The Moon and Jupiter will share the same right ascension, with the Moon passing 5°48' to the north of Jupiter. The Moon will be 19 days old.
From Ashburn, the pair will be visible in the morning sky, becoming accessible around 21:56, when they reach an altitude of 7° above your north-eastern horizon. They will then reach their highest point in the sky at 04:28, 73° above your southern horizon. They will be lost to dawn twilight around 07:06, 52° above your western horizon.
The Moon will be at mag -12.5, and Jupiter at mag -2.6, both in the constellation Taurus.
The pair will be too widely separated to fit within the field of view of a telescope or pair of binoculars, but will be visible to the naked eye.
A graph of the angular separation between the Moon and Jupiter around the time of closest approach is available here.
The positions of the two objects at the moment of conjunction will be as follows:
|Object||Right Ascension||Declination||Constellation||Magnitude||Angular Size|
The coordinates above are given in J2000.0. The pair will be at an angular separation of 126° from the Sun, which is in Virgo at this time of year.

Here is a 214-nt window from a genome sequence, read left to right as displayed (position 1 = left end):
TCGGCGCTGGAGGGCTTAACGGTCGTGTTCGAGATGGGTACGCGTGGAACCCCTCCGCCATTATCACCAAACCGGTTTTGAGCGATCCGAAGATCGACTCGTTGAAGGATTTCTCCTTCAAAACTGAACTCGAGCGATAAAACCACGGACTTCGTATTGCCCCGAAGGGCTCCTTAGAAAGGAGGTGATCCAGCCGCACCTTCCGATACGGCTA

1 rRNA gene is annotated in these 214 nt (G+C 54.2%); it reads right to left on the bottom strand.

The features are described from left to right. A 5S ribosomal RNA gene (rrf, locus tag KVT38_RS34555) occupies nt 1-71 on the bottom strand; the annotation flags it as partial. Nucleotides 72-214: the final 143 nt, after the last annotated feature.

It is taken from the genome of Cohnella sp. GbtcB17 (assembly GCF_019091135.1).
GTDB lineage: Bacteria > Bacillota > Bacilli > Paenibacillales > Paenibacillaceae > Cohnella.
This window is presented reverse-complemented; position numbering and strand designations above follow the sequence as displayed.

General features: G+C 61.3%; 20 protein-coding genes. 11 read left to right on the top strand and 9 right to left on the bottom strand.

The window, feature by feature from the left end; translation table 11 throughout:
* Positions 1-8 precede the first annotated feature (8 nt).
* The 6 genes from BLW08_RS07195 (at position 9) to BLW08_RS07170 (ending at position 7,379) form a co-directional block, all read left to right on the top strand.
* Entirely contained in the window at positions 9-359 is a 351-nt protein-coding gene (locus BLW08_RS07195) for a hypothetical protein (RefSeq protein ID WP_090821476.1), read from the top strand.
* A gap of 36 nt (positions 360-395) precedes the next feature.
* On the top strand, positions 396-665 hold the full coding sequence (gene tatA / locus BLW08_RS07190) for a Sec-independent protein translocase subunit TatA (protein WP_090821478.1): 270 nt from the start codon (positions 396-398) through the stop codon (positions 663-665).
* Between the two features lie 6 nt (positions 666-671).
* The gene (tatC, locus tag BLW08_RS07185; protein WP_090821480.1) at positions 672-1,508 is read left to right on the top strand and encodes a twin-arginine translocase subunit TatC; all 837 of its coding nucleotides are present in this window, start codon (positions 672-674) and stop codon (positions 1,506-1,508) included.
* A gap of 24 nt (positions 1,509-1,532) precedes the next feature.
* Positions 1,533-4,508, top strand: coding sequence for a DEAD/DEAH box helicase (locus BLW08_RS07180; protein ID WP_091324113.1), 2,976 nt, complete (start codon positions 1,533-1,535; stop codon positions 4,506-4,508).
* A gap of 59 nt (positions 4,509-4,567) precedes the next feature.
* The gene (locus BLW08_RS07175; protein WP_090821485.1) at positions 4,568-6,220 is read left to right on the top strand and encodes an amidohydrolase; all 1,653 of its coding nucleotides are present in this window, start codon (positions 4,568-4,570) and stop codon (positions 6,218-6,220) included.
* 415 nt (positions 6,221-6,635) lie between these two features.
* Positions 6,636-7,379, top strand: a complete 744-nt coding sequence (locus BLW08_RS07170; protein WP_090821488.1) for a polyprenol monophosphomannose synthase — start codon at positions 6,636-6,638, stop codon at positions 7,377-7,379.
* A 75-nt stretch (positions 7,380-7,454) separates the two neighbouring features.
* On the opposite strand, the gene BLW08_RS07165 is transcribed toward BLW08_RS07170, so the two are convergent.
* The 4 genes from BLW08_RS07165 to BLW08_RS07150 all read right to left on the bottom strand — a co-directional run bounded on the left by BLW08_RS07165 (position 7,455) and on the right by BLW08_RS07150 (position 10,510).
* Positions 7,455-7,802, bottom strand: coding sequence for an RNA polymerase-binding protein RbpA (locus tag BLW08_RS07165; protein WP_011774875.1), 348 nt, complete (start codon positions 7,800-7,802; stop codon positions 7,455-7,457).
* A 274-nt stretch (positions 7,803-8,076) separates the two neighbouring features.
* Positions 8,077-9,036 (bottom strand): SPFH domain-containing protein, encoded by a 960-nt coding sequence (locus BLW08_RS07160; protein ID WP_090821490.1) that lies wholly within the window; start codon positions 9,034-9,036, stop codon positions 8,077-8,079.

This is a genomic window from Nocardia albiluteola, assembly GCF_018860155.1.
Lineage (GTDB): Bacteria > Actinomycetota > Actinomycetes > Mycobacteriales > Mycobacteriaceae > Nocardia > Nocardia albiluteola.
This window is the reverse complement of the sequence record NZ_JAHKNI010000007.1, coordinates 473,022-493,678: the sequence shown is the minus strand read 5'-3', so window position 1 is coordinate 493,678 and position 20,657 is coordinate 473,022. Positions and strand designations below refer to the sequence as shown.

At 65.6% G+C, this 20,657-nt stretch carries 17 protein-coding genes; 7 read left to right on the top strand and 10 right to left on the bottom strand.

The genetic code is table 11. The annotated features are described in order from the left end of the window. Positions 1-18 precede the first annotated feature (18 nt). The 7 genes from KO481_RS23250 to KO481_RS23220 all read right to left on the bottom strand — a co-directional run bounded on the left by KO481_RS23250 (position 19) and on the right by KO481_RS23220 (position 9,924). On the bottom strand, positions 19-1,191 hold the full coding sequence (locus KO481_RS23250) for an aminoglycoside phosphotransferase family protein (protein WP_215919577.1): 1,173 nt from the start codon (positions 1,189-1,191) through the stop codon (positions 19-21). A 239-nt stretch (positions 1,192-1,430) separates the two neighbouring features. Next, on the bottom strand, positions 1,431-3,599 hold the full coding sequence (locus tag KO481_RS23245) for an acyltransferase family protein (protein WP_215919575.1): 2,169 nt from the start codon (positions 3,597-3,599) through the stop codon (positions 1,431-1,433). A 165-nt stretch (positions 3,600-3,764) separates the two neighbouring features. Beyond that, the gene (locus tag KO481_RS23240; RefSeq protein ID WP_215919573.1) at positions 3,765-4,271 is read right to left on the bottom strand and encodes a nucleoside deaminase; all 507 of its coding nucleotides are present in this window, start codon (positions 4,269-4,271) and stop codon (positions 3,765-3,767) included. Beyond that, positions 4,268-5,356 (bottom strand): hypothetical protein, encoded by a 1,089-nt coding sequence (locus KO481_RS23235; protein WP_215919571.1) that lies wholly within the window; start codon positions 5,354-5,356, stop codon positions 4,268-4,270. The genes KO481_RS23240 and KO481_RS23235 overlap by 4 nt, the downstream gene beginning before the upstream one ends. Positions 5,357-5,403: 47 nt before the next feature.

|The sky on 21 October 2024|
19 days old
All times shown in EDT.
The circumstances of this event were computed using the DE430 planetary ephemeris published by the Jet Propulsion Laboratory (JPL).
This event was automatically generated by searching the ephemeris for planetary alignments which are of interest to amateur astronomers, and the text above was generated based on an estimate of your location.
|03 Nov 2023||– Jupiter at opposition|
|07 Dec 2024||– Jupiter at opposition|
|10 Jan 2026||– Jupiter at opposition|
|10 Feb 2027||– Jupiter at opposition|
The Moon in conjunction with Venus and Jupiter, with the Very Large Telescope in the foreground. Image © Y. Beletsky, ESO, 2009.